BALTIMORE -- The top state prosecutor in Baltimore, a prominent figure in the racial justice movement, attended two dozen events outside Maryland in 2018 and 2019 without getting approval for more than half of the trips, according to an inspector general’s report.
The report released Tuesday also found that Baltimore State’s Attorney Marilyn Mosby was physically absent from her job for 85 days during that time period.
“Those trips took SA Mosby around the United States, and on three different occasions, around the world,” Inspector General Isabel Mercedes Cumming noted in the report.
Mosby rose to national prominence in 2015 when she declared that six police officers would be held accountable for the death of Freddie Gray, a Black man who suffered a broken neck while in police custody, triggering riots and protests. None of the officers was ever convicted over Gray's death, but her decision to swiftly charge the officers was admired among many Baltimore residents and she won reelection in 2018.
The international trips included a speech in Kenya in August 2019 about criminal justice reform efforts in Baltimore and visits to Germany and Portugal in May 2019 with other U.S. prosecutors to learn about criminal justice models in Europe.
While noting that almost $23,700 of the $27,015 total cost of the trips was paid by sponsoring organizations, the report found that six of the 24 trips were paid for in full or in part by Mosby’s office or the city.
“The OIG found discrepancies between the travel reported on SA Mosby’s state financial disclosure forms, the travel list she provided to the OIG, and the OIG’s independent verification of costs,” officials wrote.
Investigator determined that 15 of the 24 trips were not submitted to the Board of Estimates for required approval.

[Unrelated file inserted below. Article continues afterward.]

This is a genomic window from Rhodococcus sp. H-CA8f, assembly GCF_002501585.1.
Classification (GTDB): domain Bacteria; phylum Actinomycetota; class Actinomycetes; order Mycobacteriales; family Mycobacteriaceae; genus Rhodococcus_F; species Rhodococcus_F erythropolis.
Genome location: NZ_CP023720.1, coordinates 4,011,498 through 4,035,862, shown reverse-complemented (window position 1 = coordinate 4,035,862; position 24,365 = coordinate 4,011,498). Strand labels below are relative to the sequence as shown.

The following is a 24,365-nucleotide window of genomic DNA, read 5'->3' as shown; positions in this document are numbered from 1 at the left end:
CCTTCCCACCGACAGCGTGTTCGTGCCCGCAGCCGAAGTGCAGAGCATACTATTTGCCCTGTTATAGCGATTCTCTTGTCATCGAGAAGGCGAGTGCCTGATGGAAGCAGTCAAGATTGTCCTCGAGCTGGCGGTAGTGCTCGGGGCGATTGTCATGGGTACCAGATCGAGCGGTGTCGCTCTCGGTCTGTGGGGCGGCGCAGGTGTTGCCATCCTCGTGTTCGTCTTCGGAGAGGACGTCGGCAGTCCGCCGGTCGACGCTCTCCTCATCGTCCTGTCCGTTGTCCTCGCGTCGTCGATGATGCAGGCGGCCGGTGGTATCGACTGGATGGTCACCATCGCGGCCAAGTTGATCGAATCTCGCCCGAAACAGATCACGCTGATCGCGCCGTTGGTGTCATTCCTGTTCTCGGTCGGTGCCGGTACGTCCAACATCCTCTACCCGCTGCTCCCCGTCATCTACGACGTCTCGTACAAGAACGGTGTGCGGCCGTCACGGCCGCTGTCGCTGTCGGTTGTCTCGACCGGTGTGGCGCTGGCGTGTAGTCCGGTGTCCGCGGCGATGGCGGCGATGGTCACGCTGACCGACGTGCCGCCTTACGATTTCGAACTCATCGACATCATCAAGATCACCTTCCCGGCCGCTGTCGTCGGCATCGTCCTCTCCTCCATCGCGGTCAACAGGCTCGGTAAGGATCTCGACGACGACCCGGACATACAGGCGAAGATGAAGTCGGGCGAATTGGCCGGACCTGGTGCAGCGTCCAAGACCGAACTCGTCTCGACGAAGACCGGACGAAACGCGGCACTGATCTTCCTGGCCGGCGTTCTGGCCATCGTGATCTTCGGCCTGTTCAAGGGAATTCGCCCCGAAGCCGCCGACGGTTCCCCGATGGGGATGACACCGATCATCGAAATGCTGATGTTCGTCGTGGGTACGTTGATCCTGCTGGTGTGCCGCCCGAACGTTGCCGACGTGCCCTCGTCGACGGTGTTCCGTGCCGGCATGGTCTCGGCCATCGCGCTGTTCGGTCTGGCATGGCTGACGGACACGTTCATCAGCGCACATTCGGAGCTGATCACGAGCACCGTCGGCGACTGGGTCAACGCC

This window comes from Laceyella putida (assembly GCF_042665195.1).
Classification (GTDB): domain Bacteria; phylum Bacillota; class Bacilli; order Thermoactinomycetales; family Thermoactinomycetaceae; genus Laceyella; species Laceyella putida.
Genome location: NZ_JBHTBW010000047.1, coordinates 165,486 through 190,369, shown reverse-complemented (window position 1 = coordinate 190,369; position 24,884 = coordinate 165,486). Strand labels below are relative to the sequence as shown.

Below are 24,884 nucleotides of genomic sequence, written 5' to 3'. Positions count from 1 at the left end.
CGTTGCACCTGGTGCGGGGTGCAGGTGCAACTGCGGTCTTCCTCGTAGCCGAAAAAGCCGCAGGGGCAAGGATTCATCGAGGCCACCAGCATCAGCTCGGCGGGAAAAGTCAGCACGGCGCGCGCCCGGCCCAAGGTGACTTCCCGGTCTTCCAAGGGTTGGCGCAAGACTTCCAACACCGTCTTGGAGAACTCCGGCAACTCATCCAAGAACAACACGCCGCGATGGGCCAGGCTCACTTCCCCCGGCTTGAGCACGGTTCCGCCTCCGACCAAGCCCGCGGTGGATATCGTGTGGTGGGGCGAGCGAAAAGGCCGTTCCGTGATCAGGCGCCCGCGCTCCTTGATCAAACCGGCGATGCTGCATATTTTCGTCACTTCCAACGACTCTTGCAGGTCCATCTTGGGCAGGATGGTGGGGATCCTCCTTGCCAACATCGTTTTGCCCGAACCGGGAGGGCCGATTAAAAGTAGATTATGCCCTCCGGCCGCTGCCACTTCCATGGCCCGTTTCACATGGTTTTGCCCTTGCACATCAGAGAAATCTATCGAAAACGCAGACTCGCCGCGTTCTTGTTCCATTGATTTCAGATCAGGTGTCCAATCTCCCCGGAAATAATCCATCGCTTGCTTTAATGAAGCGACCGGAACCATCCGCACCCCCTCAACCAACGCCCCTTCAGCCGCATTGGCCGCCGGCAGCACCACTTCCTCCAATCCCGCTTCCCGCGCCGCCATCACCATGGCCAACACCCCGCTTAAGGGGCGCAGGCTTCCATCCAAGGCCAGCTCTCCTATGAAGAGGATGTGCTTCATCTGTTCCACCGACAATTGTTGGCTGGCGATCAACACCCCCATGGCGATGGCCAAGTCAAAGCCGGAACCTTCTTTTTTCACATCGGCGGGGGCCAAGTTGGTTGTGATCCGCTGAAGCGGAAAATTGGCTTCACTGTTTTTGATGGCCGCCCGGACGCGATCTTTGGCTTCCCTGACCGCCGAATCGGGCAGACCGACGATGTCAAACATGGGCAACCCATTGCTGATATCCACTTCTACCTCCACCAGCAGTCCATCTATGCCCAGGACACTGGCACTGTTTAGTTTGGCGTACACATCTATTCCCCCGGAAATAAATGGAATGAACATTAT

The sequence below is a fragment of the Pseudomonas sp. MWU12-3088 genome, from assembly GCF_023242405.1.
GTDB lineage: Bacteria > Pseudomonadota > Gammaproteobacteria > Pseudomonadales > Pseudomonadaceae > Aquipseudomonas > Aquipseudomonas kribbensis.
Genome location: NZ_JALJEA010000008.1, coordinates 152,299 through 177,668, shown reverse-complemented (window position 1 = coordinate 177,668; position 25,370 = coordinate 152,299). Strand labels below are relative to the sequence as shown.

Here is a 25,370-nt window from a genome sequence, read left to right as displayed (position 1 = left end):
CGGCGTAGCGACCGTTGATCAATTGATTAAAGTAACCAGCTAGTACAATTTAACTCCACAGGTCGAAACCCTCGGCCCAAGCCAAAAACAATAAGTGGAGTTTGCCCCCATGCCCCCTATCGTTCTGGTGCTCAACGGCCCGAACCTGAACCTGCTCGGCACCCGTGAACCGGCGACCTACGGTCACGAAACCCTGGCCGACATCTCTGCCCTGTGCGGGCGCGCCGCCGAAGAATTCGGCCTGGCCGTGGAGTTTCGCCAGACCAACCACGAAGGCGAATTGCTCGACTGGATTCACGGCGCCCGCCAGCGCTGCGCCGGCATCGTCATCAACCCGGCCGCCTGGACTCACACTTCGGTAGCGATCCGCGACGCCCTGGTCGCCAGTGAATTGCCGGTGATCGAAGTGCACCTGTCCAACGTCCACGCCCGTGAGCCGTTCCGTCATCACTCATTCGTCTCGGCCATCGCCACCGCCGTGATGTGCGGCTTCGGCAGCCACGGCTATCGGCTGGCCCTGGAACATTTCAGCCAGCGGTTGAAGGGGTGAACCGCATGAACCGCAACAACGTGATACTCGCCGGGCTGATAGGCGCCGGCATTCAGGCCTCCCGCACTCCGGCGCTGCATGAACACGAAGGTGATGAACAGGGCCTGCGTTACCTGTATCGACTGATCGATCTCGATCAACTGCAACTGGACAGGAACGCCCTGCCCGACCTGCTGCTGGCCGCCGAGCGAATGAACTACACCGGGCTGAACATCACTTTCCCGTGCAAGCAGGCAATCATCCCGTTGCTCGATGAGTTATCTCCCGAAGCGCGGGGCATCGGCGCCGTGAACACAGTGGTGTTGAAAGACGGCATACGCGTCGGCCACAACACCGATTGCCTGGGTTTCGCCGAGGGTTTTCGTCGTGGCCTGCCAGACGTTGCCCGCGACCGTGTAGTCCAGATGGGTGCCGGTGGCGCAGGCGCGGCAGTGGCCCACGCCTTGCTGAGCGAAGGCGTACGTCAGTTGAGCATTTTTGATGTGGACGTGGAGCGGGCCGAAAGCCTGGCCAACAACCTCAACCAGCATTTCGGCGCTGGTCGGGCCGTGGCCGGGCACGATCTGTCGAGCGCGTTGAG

Cumming noted that it is not within her purview to determine whether Mosby fully complied with Maryland’s public ethics law and disclosure requirements, saying that was a a matter for the Maryland State Ethics Commission.
Mosby asked the city to investigate her office's finances last summer amid questions about her travels abroad and reports that she had formed travel and hospitality companies while in office. Mosby did not mention the companies in her initial 2019 financial disclosure.
The report said Mosby told the OIG that her initial 2019 disclosure was filed by her former chief of staff after Mosby reviewed it, but the former chief of staff told the OIG that she had no knowledge of the companies and that she never heard Mosby mention them.
In her July 2020 letter requesting the investigation, Mosby wrote that she started the business to “help underserved black families who don’t usually have the opportunity to travel outside of urban cities, so they can vacation at various destinations throughout the world at affordable rates.”
“I am confident that I have always abided by the ethical rules and regulations and have been fully transparent about any gifts, travel, or other financial activity,” Mosby added.
OIG investigators reviewed thousands of pages of documents, including emails, work calendars, travel records, bank statements and credit card statements. Officials also reviewed redacted versions of Mosby’s 2019 personal tax return but noted that he refused a request for her 2018 tax return.
Last November, Mosby’s husband, Nick, was elected city council president.